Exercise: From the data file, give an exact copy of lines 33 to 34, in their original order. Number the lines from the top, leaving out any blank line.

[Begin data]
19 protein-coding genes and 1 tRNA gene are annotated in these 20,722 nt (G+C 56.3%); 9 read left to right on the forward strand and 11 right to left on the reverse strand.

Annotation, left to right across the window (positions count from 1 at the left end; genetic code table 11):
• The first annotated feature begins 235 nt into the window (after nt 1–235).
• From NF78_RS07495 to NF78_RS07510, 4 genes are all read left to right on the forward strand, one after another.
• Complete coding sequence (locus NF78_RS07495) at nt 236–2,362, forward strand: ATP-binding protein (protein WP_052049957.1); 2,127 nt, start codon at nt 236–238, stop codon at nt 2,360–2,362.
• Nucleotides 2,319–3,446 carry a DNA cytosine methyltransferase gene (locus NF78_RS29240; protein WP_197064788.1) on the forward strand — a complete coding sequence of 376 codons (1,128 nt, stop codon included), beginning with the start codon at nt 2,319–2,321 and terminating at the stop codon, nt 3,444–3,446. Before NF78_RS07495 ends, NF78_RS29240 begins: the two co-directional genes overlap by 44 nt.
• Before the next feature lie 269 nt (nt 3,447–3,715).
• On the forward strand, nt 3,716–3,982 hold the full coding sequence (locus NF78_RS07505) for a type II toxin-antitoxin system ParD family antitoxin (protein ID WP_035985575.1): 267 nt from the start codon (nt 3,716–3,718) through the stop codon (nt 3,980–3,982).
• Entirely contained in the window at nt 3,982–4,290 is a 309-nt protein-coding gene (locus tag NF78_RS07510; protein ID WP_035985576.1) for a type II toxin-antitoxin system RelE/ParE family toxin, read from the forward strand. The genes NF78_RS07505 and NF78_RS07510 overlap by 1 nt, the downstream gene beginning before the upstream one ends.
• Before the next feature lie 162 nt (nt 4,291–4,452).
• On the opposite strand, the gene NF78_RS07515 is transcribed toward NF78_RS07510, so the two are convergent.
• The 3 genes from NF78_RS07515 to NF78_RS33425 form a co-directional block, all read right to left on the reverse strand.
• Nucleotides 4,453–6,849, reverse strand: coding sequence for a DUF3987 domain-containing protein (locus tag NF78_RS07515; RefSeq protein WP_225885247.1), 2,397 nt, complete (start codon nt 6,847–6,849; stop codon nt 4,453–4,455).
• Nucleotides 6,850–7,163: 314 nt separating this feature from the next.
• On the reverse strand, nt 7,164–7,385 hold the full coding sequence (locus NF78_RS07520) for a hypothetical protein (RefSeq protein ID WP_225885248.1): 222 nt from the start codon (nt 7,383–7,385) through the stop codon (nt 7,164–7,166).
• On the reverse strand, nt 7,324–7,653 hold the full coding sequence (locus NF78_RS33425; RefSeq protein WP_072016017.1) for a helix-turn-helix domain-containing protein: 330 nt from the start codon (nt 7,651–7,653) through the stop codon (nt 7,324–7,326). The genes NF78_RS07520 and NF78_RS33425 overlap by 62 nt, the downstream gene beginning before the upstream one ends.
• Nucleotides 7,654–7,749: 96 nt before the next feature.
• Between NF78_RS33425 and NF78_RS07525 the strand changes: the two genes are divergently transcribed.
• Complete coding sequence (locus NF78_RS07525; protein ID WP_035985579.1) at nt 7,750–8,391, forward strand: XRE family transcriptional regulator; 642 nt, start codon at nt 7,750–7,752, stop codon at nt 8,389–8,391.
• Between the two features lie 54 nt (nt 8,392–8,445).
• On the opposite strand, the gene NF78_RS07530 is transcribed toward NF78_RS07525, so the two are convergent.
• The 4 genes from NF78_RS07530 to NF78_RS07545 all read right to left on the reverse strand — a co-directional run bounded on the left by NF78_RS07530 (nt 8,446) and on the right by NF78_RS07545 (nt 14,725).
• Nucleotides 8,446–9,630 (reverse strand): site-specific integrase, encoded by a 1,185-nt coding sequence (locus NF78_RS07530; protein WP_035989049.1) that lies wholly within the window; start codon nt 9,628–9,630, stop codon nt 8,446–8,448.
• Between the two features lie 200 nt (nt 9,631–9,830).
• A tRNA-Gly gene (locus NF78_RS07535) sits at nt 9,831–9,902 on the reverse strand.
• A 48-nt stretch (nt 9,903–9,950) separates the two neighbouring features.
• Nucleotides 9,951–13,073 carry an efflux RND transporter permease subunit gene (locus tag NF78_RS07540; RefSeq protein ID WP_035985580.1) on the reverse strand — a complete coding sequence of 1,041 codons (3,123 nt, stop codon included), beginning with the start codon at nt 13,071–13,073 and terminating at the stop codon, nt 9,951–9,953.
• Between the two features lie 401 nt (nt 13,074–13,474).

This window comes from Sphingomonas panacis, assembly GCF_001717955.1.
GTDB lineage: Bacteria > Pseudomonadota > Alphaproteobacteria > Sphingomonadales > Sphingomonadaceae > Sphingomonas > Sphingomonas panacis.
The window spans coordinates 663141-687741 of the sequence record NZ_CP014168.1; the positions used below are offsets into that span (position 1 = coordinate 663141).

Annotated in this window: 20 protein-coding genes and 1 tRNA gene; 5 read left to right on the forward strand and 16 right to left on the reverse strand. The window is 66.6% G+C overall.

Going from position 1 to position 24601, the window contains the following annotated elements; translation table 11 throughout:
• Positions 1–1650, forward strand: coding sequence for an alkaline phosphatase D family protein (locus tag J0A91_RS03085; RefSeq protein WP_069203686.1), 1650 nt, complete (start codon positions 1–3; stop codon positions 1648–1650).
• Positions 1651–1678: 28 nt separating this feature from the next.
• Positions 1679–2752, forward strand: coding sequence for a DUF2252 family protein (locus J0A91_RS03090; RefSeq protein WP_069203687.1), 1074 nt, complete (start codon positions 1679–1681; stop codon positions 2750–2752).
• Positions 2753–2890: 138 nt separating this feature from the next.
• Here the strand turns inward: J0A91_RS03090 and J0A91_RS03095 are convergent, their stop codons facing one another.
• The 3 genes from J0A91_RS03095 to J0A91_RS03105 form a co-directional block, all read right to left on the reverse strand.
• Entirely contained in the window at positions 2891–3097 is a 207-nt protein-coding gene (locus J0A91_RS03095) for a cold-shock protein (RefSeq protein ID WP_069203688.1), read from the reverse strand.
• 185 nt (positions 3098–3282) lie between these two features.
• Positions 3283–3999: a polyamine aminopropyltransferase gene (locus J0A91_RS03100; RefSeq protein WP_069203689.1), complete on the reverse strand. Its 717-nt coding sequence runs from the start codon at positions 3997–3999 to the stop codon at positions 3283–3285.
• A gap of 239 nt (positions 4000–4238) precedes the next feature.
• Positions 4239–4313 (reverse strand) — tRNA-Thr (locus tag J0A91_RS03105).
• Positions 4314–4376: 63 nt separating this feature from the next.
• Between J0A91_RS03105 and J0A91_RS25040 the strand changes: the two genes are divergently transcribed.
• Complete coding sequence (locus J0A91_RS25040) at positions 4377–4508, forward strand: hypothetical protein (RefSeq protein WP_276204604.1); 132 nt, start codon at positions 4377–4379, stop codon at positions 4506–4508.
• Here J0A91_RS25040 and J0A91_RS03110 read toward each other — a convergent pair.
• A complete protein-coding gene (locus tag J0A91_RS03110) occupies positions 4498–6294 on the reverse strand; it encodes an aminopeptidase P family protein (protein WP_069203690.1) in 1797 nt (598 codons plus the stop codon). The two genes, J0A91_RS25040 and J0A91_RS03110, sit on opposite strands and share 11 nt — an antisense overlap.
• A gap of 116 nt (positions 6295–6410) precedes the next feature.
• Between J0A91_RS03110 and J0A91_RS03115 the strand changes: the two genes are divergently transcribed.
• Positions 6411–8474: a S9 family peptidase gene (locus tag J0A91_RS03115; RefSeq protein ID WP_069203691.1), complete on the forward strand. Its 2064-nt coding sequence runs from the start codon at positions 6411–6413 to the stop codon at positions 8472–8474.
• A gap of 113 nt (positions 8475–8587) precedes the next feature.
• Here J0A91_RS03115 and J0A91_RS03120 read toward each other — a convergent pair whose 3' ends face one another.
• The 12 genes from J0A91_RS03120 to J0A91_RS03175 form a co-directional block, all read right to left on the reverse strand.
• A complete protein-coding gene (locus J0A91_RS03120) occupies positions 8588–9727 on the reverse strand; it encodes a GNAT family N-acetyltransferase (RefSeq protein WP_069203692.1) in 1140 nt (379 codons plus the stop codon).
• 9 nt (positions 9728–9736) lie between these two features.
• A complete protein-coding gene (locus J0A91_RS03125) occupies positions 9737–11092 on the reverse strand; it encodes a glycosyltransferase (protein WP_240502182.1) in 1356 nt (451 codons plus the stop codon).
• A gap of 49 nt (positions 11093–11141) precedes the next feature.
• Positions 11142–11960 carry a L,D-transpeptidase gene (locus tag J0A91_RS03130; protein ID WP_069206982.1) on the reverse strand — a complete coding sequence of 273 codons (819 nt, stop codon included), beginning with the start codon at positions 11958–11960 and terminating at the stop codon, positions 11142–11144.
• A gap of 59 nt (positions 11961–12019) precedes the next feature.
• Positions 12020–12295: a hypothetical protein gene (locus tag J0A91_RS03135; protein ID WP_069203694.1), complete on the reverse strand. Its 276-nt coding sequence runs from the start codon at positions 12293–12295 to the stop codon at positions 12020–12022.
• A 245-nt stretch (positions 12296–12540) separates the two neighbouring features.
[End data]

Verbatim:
Going from position 1 to position 24601, the window contains the following annotated elements; translation table 11 throughout:
• Positions 1–1650, forward strand: coding sequence for an alkaline phosphatase D family protein (locus tag J0A91_RS03085; RefSeq protein WP_069203686.1), 1650 nt, complete (start codon positions 1–3; stop codon positions 1648–1650).